Open Access Mini Review

The Resurgence of Mucormycosis in the Covid-19 Era – A Review

Amit Bhardwaj1, Kratika Mishra2*, Shivani Bhardwaj3, Anuj Bhardwaj4

1Department of Orthodontics and Dentofacial Orthopaedics, Modern Dental College and Research Centre, Indore, India

2Department of Orthodontics and Dentofacial Orthopaedics, Index Institute of Dental Sciences, Indore, Madhya Pradesh, India

3Department of Prosthodontics, College of Dental Sciences, Rau, Madhya Pradesh, India

4Department of Conservative Dentistry and Endodontics, College of Dental Sciences, India

Corresponding Author

Received Date: June 7, 2021;  Published Date:June 25, 2021


Mucormycosis (MCM) is a life-threatening infection that carries high mortality rates with devastating disease symptoms and diverse clinical manifestations. This article briefly explains clinical manifestations and risk factors and focuses on putative virulence traits associated with mucormycosis, mainly in the group of diabetic ketoacidotic patients, immunocompromised patients. The diagnosis requires the combination of various clinical data and the isolation in culture of the fungus from clinical samples. Treatment of mucormycosis requires a rapid diagnosis, correction of predisposing factors, surgical resection, debridement and appropriate antifungal therapy. The overall rate of mortality of mucormycosis is approximately 40%.

Keywords:Amphotericin B, emerging, Mucorales, mucormycosis, zygomycetes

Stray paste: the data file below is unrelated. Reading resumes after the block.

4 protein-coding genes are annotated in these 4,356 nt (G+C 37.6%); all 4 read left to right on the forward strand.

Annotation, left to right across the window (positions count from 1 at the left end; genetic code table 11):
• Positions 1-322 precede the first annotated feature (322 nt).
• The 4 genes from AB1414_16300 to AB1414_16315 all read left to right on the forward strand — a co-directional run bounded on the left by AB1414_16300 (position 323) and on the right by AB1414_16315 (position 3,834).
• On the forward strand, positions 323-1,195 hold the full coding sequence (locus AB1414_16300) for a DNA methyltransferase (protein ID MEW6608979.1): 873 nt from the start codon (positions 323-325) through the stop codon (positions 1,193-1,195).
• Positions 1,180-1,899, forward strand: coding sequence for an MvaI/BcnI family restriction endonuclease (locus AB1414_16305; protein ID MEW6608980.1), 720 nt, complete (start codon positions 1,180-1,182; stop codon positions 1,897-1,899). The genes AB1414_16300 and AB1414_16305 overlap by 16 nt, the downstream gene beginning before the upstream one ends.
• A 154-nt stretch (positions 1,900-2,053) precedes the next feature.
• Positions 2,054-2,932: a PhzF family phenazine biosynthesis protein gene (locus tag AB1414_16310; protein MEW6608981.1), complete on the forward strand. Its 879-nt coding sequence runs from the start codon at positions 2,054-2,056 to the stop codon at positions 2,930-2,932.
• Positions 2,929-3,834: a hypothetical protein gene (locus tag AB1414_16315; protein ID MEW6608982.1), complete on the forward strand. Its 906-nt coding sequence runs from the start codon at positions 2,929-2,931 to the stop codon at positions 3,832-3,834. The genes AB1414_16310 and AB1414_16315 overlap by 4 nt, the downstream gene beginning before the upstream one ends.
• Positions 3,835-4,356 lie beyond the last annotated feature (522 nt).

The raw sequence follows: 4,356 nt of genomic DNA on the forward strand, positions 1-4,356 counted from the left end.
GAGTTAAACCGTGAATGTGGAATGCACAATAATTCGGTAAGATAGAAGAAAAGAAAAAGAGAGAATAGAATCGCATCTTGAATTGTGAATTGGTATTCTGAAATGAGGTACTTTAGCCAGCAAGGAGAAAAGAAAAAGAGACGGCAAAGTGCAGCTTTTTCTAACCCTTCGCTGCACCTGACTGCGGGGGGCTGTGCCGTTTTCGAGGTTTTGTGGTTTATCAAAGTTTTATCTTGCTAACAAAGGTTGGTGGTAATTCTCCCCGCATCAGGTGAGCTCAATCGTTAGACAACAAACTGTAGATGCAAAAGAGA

Mucormycosis is defined as an opportunistic infection, affecting patients with diabetes mellitus (DM), neutropenia, malignancy, chronic renal failure, and acquired immunodeficiency syndrome and those who have received organ or hematopoietic stem cell transplants, it can affect immunocompetent hosts as well (such as trauma patients) [1,2]. It is third invasive mycosis after candidiasis and aspergillosis which is caused by several species of different genera [3] (Table 1).

Table 1: Classification of the aetiological agents responsible for mucormycosis.


This mucormycosis infection is caused by Mucorales. Zygomycetes is the class that is divided into two orders i.e., mucorales and entomophthorales. Mucormycosis is a fulminant disease with high rates of mortality and morbidity that mainly affects the immunocompromised patients.

This disease is characterised by host tissue infarction and necrosis. Tissue necrosis due to blood vessels invasion and subsequent thrombosis are the hallmarks of invasive mucormycosis. In a French study, mucormycosis incidence increased by 7.3% per year in neutopenic patients [4].

Routes of Transmission

The most common route of transmission is inhalation of spongiosprores. Other routes are direct implantation into injured skin like burns, intra-venous drugs administration, exposure or trauma with contaminated soil. It is rapid progressive disease extending into neighbouring tissues, including orbit and brain involvement in more severe cases.